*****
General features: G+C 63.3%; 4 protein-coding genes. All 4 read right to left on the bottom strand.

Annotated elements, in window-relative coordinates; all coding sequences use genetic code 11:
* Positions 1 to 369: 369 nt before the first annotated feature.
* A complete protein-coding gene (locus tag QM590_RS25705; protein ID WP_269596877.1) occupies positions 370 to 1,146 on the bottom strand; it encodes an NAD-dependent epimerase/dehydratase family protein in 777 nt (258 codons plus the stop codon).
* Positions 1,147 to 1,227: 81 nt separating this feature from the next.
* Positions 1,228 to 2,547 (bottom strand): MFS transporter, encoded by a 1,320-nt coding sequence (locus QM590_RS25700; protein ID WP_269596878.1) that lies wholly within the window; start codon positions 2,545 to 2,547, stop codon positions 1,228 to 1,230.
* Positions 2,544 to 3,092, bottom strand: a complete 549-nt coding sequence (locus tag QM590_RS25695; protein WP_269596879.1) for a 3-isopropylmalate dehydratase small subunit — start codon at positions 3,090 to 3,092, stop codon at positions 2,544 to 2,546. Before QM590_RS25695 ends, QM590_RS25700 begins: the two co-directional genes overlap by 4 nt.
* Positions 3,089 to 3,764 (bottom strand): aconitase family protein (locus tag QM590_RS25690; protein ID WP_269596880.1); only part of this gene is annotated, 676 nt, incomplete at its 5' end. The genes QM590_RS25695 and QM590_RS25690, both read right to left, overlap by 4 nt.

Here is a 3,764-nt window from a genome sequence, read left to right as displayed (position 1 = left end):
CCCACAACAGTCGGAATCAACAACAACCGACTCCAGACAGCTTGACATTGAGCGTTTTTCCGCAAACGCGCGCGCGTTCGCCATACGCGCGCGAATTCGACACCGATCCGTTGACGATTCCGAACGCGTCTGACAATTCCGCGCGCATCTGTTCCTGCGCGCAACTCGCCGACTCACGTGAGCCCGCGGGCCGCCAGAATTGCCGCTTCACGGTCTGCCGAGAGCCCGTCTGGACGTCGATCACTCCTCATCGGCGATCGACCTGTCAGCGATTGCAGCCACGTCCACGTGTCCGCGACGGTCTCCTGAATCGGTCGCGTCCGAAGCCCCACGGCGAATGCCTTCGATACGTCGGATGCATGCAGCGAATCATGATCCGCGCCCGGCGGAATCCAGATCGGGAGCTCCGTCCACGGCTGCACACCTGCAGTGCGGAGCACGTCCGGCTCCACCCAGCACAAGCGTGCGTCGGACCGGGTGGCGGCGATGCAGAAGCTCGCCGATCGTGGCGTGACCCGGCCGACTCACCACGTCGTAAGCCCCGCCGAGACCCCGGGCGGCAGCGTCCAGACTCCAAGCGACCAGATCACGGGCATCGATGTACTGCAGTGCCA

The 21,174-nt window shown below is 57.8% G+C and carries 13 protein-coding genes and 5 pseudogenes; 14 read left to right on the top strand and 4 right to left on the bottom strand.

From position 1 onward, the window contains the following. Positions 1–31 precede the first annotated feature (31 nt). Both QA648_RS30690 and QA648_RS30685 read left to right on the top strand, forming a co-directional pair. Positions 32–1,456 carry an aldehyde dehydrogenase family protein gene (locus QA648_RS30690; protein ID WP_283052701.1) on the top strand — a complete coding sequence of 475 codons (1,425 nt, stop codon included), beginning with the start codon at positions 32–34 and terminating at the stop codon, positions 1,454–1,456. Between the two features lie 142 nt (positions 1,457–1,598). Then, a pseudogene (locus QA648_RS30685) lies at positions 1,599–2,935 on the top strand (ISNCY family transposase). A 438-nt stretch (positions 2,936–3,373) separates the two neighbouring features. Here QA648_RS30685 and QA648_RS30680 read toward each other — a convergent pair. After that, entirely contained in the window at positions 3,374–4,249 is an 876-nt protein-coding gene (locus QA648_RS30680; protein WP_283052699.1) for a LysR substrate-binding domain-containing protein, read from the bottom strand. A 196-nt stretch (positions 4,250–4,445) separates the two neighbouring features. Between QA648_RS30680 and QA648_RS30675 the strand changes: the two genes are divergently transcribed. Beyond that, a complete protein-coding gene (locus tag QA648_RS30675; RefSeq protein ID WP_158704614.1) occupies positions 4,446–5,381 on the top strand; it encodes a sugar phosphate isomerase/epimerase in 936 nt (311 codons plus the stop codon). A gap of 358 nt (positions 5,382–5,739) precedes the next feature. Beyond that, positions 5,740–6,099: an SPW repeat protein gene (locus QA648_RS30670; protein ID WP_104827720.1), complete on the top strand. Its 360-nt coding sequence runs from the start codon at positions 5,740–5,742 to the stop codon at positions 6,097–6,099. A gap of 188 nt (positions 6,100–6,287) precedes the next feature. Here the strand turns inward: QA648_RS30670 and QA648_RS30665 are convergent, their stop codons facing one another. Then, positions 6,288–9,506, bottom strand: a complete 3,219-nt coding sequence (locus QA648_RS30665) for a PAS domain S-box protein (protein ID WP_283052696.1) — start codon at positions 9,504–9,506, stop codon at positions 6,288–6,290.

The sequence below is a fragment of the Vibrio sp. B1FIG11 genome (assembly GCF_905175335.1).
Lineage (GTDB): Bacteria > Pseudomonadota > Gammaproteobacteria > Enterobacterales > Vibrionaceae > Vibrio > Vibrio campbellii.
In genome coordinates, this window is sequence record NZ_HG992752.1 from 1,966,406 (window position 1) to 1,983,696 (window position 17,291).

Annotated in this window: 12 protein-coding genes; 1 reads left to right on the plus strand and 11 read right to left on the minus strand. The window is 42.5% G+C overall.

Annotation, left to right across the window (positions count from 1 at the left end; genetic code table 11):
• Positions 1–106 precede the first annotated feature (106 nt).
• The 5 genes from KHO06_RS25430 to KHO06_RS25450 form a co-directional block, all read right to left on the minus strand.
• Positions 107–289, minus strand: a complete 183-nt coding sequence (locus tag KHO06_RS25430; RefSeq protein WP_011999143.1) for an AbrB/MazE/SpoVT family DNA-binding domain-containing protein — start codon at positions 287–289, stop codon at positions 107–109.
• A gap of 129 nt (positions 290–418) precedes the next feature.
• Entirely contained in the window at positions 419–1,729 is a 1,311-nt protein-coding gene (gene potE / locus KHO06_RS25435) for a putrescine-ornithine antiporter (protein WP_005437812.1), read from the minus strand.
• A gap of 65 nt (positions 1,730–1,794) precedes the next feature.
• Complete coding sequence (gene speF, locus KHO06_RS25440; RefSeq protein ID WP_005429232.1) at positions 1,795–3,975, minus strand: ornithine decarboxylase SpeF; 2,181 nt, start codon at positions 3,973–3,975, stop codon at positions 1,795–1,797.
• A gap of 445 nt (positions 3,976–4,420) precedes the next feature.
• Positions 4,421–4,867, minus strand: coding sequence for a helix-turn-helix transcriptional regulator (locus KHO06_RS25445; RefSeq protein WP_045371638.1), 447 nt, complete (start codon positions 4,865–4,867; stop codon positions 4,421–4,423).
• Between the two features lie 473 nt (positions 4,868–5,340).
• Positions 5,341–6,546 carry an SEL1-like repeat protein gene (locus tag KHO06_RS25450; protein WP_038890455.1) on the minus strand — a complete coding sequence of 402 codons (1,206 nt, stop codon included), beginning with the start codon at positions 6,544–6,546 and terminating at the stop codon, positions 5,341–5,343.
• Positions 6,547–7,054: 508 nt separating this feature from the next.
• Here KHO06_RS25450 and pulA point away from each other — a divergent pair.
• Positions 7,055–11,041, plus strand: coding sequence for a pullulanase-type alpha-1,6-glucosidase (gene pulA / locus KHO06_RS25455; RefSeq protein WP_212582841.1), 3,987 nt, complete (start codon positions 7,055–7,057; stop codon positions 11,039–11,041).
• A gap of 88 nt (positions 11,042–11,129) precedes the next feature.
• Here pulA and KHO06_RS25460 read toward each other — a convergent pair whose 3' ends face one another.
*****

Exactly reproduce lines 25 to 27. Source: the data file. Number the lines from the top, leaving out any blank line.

• A gap of 445 nt (positions 3,976–4,420) precedes the next feature.
• Positions 4,421–4,867, minus strand: coding sequence for a helix-turn-helix transcriptional regulator (locus KHO06_RS25445; RefSeq protein WP_045371638.1), 447 nt, complete (start codon positions 4,865–4,867; stop codon positions 4,421–4,423).
• Between the two features lie 473 nt (positions 4,868–5,340).